quarantine

COVID diagnosis in Senate raises concerns (UPDATED)

The Senate meets in Nashville on June 1, 2020. (Erik Schelzig, Tennessee Journal)

A state senator has tested positive for COVID-19 since the start of the special session and other lawmakers and staffers may have been exposed, The Tennessee Journal has learned.

UPDATE: Sen. Ed Jackson (R-Jackson) has confirmed he has tested positive:

“I was informed yesterday afternoon that I have tested positive for COVID-19.  I am quarantining at home with mild symptoms,” Jackson said in a statement. “I have received excellent care and am thankful for all of our health professionals who are on the front lines in fighting this virus.”

One further senator is believed to be in quarantine, while another is remaining on duty because he already had COVID-19. The office of legislative adminstration declined to confirm or deny any infections due to privacy concerns.

The incident comes despite enhanced measures the Senate has taken to try to fight the spread of COVID-19. The upper chamber has required social distancing between members in committees and on the floor while banning the public from its meetings. But nothing prevents lawmakers from congregating in their offices, elevators, or hallways of the Capitol complex.

At least nine House members have been diagnosed with COVID-19 since the beginning of the pandemic.

Lee emerges from 2nd quarantine, tours damage in Nashville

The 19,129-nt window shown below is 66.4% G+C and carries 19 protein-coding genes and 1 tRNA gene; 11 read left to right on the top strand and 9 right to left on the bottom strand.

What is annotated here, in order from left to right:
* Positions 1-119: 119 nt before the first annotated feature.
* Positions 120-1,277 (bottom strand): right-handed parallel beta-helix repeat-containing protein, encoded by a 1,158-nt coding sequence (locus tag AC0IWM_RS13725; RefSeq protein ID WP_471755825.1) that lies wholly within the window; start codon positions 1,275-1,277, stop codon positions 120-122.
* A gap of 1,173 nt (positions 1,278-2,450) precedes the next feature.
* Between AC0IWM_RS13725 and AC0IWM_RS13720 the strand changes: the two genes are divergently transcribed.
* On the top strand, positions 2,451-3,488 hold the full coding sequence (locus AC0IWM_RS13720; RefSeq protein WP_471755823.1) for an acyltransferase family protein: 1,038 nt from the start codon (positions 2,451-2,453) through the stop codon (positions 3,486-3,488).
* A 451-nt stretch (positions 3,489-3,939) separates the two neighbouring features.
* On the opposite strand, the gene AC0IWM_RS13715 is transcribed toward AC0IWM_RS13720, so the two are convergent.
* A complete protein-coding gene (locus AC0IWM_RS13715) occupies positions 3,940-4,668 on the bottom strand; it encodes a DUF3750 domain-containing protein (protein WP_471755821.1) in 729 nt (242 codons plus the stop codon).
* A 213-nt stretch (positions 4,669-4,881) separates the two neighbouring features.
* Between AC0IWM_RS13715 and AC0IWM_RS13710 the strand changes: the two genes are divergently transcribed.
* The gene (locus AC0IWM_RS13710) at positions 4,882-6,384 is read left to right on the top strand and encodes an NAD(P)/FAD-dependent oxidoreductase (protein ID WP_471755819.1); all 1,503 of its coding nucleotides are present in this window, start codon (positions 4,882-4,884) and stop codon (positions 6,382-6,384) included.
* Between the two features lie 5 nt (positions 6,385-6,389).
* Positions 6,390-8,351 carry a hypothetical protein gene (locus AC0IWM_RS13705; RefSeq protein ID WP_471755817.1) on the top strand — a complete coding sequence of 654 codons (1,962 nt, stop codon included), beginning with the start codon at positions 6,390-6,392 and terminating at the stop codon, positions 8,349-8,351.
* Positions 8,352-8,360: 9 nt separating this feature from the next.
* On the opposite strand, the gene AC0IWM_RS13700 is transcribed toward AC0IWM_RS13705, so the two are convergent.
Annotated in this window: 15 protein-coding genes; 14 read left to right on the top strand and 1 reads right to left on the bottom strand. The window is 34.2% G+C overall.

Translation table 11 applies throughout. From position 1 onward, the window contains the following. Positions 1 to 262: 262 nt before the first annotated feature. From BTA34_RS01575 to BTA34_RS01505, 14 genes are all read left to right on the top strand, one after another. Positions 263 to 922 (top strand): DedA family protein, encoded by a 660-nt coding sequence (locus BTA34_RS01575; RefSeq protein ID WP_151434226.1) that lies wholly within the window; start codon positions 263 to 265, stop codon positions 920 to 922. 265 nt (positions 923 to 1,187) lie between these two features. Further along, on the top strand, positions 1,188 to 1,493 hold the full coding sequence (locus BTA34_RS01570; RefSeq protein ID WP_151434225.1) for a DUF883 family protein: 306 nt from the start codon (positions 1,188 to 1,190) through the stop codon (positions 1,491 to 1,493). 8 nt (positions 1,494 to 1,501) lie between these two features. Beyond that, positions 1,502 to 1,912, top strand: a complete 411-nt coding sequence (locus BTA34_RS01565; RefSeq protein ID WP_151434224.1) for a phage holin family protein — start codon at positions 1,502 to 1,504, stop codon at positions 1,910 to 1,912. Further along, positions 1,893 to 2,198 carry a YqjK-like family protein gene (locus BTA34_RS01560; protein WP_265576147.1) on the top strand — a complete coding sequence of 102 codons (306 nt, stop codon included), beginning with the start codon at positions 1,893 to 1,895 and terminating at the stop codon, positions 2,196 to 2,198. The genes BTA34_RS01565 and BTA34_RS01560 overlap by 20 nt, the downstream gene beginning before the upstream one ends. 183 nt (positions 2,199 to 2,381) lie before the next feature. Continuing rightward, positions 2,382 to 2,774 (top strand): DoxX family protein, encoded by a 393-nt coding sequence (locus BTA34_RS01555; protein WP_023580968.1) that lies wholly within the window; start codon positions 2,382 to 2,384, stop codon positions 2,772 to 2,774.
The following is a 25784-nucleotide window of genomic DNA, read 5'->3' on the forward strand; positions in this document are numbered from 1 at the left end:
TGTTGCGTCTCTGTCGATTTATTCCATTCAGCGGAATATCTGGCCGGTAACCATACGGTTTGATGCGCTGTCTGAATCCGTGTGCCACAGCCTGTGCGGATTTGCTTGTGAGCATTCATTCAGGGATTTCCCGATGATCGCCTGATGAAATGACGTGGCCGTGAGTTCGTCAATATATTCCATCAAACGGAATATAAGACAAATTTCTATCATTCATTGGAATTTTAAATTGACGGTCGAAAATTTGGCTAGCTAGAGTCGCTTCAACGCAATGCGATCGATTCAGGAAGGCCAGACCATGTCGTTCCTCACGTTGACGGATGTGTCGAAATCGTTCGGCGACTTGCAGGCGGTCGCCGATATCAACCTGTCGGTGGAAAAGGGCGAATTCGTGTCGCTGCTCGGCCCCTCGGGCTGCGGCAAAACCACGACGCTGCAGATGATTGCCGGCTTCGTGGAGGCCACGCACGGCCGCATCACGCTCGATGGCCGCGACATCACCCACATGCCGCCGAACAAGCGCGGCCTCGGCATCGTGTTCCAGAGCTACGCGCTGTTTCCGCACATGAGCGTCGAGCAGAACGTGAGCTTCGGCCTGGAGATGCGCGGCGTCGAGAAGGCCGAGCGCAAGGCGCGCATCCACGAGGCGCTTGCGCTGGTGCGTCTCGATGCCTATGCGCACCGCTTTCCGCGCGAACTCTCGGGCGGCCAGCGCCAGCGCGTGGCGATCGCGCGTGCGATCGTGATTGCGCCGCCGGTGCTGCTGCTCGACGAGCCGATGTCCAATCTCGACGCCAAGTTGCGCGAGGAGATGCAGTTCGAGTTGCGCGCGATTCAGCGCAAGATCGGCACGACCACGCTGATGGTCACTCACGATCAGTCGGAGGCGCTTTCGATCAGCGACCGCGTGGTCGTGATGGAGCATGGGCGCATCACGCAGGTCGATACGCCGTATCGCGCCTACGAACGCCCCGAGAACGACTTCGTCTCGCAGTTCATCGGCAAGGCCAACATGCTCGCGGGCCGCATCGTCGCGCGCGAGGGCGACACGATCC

Gov. Bill Lee arrives for a press conference on the state’s response to the coronavirus pandemic on March 16, 2020. (Erik Schelzig, Tennessee Journal)

Gov. Bill Lee announced on Twitter he has tested negative for COVID-19 and completed his second quarantine after being exposed to the virus. The governor also toured damage from an explosion in downtown Nashville on Christmas morning.

Lee lauded first responders for their courage in moving people away from the RV early Friday when a recorded message warned that it contained a bomb.

“The damage is shocking and it is a miracle that no residents were killed,” Lee said in a tweet.

Lee has requested an emergency declaration from President Donald Trump.

Lee went into quarantine after his wife, Maria, tested positive for COVID-19. He previously went into isolation after being exposed to a member of his protective detail who was infected.

One comes out, one goes in: Gardenhire misses fundraiser featuring Gov. Lee due to quarantine

Sen. Todd Gardenhire (R-Chattanooga) attends a floor session to adjust the course of the legislative session in response to the coronavirus pandemic on March 16, 2020. (Erik Schelzig, Tennessee Journal)

Republican state Sen. Todd Gardenhire (R-Chattanooga) has missed a fundraiser for his re-election campaign because he was exposed to someone who had tested positive for COVID-19. The event was headlined by Gov. Bill Lee, who only emerged from his own two-week quarantine after a member of his security detail came down with the coronavirus.

The Chattanooga Times Free Press reports it’s the fifth time Gardenhire has gone into isolation over a potential exposure to the virus. The senator watched the fundraiser via a videostream provided by fellow Sen. Bo Watson (R-Hixson).